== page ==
Sunday, October 30, 2011

Peggy Gets Fired

Read or purchase the series at The Gifted Book Series!
Okay, so I never worked for the county, like Peggy did, or any type of government, but I have worked for churches. The first church I worked for straight out of seminary was a great experience. It just didn’t end very well.
I was hired on as the Children and Youth Ministries Coordinator and was really enjoying myself. I loved the kids and teens and was making some great friends among the adults. They let me preach once a month during Sunday worship and teach an adult Bible Study class in addition to my student ministry responsibilities.
The problem came about a year and a half when one of the church board members began living with her boyfriend. As the Children and Youth Minister, I would visit the home frequently to pick up or drop the kids off after an event and so I was aware of the situation.
I didn’t say anything at first, but a few months later, when this board member was coming up for re-election, I expressed my concerns to the head pastor. Our church polity required board members to agree to live by certain Biblical and denominational standards, which this board member was clearly disregarding. My thought was that rather than dismissing the board member before her term was finished, it would be easier to simply ask her not to run again.
The pastor agreed to talk to the board member.
The next thing I heard on the matter was that the board member’s parents, long time church members, were livid. The pastor told them that she was not the one who had the problem with their daughter’s conduct, but that it was me who had the issue. She then suggested that I apologize to the entire family and leave the situation go. (This is the part that begins to resemble Peggy’s situation as Peggy’s boss, Tina, asked her to apologize to Lucy in order to avoid any negative repercussions for Peggy’s refusal to arrange Lucy’s abortion.)
I agreed to contact the family and wrote them an email explaining my position as diplomatically as I could, but this did not satisfy the family. The pastor demanded that I apologize or lose my job. Now, I had no desire to lose my job. Like Peggy, I felt like I was doing a lot of good in my position. I was ministering to and teaching a lot of kids with more students coming in all the time. I also wondered where the quality of teaching in the church would go if I left. Obviously (and I’m sorry to say this), the  board and pastor were not concerned with the spiritual integrity of the church if they were willing to allow a board member to serve who was engaged in unChristian behavior and fire the pastor who was speaking out against the situation.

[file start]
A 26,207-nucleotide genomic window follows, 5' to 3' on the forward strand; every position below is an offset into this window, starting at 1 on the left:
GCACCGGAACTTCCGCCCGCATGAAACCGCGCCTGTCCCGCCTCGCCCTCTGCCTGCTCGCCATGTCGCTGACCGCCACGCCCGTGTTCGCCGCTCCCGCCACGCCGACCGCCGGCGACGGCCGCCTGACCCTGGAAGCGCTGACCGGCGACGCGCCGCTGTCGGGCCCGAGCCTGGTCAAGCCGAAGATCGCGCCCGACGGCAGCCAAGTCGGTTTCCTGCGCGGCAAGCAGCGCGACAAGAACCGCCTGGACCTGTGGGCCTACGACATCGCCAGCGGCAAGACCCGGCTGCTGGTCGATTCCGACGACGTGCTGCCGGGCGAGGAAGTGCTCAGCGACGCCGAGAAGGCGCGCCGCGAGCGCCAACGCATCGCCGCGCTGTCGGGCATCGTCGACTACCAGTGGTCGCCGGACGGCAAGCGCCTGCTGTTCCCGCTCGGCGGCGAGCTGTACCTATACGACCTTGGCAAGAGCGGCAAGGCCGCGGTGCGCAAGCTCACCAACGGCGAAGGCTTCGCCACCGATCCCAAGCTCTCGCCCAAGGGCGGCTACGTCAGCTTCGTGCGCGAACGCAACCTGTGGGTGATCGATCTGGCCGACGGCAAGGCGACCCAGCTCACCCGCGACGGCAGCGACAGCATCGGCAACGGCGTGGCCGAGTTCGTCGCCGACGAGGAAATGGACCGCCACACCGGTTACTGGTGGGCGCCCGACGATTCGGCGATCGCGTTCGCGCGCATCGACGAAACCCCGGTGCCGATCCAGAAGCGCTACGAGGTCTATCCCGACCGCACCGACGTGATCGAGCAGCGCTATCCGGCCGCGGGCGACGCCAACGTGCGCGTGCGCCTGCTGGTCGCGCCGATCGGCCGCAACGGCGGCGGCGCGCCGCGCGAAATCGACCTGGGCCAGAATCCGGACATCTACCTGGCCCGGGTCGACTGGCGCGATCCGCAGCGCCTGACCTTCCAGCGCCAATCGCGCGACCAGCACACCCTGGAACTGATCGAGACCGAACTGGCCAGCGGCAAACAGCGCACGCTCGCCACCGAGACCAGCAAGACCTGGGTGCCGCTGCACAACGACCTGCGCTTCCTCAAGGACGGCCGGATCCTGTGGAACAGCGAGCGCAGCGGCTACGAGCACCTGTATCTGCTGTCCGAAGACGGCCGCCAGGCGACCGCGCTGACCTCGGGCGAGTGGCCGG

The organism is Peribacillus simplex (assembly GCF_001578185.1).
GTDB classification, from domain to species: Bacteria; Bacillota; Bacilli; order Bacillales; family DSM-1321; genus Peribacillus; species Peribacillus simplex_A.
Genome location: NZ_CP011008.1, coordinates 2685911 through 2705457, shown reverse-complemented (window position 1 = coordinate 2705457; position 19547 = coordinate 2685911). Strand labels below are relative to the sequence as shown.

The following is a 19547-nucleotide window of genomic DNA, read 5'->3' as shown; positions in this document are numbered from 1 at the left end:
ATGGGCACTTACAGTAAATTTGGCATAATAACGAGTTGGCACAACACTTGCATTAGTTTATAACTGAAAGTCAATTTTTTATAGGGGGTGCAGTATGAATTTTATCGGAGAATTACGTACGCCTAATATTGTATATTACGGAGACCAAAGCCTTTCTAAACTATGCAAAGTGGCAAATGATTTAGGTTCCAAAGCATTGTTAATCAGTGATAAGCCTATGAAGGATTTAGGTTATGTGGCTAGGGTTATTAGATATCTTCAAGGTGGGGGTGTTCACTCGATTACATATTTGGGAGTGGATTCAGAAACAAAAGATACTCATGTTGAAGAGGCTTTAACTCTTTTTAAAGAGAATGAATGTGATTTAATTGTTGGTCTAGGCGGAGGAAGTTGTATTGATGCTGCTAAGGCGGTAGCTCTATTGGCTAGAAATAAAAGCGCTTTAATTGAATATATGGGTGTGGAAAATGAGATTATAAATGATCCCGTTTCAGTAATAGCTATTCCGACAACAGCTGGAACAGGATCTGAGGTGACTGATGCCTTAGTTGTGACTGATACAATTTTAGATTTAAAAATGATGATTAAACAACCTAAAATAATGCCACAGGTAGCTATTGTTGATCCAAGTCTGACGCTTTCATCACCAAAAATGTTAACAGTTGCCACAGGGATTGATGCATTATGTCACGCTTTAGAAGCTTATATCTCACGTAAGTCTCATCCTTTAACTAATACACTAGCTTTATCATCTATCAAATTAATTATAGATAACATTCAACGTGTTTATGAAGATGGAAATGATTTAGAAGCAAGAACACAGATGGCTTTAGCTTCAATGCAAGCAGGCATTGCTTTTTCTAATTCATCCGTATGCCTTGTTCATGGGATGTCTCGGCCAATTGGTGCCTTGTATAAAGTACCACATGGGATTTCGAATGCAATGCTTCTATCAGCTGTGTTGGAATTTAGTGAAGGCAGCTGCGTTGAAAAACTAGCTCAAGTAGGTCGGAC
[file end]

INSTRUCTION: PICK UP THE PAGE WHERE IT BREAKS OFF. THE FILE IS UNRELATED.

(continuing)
I told the pastor that I would have to think about it, not that I was considering apologizing, but because I needed time to collect my thoughts on how to handle the situation. A few hours later, when the pastor came to my office and asked if I would apologize, I told her I couldn’t. That was on a Friday.
Sunday was awkward to say the least because both the pastor and the family were very upset with me. Monday morning, I was called into a meeting with the pastor and a couple of board members (not the board member in question). They asked me to resign, saying that it would look better for me when looking for another job if I quit instead of being fired. This made sense to me, of course, but I also knew that my quitting would make things easier on the pastor and board. Maybe I wasn’t being very graceful at this point, but I didn’t want to make things easier on them. If they wanted to get rid of me, I wanted them to realize exactly what they were doing and to make it as difficult as possible. They asked me a couple of times to resign, but I refused and finally said that we had talked long enough. They were stalling and needed to quit wasting time. They needed to do what they had called me in to do.
The pastor then fired me and told me that I had until the end of the day to clean out my office.
I still miss that church and especially my students, but like Peggy, I couldn’t compromise on something that was so obviously a matter of right and wrong. And like Peggy, God took care of me and led me to another position at a more supportive church.
Read or purchase the series at The Gifted Book Series!

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